Therefore I run thus: not with uncertainty. Thus I fight: not as one who beats the air.
But I discipline my body and bring it into subjection, lest, when I have preached to others, I myself should become disqualified.
1 Cor. 9:26-27
This verse has been one of my daily reminders this year. After one of my church’s pastors preached on this for New Years, I wrote it down and stuck it on my wall. So for all sorts of things, I can remind myself of the why to it all.
Perhaps you are like me, and you need to know WHY you are doing something for it to get done. Like today, I was trying to do math conversions for microbiology. Things like figuring out dilutions, and finding the original sample concentration of CFUs- fun stuff. But the thing is, my brain doesn’t run on equations. For every equation, I need to know why. Why does it work that way? Why am I even doing this? Once I know why, the rest becomes simpler. Or at least bearable.
Every day, situations present themselves that require me to remember why. In school, I have to remember that my why for being successful is to become a nurse like I know I’ve been called to. In working out, my why is to be healthier to accomplish more. And because it will be worth my time in the end. And in resisting temptation, my why is in order to finish the race strong, to not be disqualified in the end of the prize, to be closer to my God. 1 Cor. 9:26-27 is pretty much the ultimate why to everything we are called to as Christians, both generally and individually.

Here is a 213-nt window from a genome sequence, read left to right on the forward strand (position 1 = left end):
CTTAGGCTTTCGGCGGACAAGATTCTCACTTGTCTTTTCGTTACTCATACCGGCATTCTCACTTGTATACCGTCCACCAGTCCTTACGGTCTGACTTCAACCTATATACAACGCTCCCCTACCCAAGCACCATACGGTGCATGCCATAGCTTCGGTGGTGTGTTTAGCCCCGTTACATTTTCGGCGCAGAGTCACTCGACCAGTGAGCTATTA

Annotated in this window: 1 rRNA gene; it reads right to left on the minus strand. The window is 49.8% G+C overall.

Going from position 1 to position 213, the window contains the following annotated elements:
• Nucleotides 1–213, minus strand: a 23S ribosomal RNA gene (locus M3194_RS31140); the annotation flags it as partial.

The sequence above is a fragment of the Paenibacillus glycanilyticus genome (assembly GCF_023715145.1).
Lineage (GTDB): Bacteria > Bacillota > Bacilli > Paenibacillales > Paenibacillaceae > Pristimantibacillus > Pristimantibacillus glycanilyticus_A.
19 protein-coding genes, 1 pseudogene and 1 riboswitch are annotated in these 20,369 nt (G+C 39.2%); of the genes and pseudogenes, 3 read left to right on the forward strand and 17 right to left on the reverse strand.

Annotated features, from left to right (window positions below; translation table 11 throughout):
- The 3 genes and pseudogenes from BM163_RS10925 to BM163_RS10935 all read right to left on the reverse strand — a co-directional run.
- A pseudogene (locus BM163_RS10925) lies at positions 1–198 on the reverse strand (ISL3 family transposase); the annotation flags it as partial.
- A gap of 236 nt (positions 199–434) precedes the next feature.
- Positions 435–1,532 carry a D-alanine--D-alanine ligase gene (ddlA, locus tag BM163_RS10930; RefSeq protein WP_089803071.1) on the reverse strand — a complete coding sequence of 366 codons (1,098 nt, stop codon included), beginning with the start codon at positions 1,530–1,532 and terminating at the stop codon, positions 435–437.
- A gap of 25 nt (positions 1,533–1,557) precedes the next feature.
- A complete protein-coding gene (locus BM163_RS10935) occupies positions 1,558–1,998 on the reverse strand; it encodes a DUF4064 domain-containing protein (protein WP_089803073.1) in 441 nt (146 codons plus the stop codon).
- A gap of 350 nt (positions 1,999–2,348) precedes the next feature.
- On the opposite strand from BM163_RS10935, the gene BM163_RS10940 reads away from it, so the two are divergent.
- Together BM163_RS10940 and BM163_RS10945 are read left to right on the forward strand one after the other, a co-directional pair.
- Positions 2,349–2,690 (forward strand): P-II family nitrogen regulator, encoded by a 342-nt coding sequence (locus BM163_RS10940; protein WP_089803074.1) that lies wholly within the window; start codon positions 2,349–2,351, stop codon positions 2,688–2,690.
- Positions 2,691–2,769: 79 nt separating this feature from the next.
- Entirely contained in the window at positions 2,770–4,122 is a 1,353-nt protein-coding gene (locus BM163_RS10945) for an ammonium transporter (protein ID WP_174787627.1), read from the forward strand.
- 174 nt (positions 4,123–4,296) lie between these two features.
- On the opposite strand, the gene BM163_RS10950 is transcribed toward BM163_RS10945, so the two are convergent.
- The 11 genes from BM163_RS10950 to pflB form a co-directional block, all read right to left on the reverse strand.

Each day has it’s temptations, it’s failures, it’s struggles. Believe me, I know. But when I start to think why it may be worth it, these verses answer every question.
This passage is like a promise to me. It brings about the concept of possibility. Failure happens, but victory and finishing the race is possible. We run to receive an imperishable prize. We are not aimlessly fighting, we are not aimlessly running. We do not do this to achieve a cheap earthly prize like gold or silver, but to receive the imperishable. We run to remain qualified. Not of eternal life, but for the prize and blessing of the gospel. Paul writes these verses after explaining the sacrifice he makes for the sake of the gospel and his witness.
I do it all for the sake of the gospel, that I may share with them in its blessings.
1 Cor. 9:23
It is the blessings of the gospel that we run for. Obedience results in blessings over and over throughout the Bible. Works can never be enough to receive salvation, but our works are not in vain. When we obey, we receive the blessings of the gospel. When we disobey or fail, just as an athlete gets back up after a bad day of training, we get back up and find victory in the grace of a new day. Which thankfully is one of the blessings of the gospel- grace to mess up.
So what happens when we don’t obey? When we don’t run to obtain the prize? Well, sin hurts. Fear hurts too. It hurts our relationship with God, and sin can physically harm us. We miss out on the blessings that can be obtained through obedience. The natural consequences of our sin catch up with us. Note again that consequences don’t always refer to eternal consequences. The only requirement for eternal life is to believe or trust in Jesus Christ as Savior. But there are physical consequences to our sin. So when we don’t walk in victory through grace, when we don’t act on the why for each moment, we don’t obtain those same blessings.
Finally, I want to reemphasize the promise that our efforts are not in vain. We do not fight the air, we are actually fighting. So keep going, even when it feels like you are swinging at air. Do you know how dissatisfying air punching is? Try it, then hit a punching bag. When I did that, these verses made a lot more sense.
I encourage you to read the whole passage in 1 Corinthians. Remind yourself each day that it is not in vain, and victory is possible through Christ.
Thanks for reading!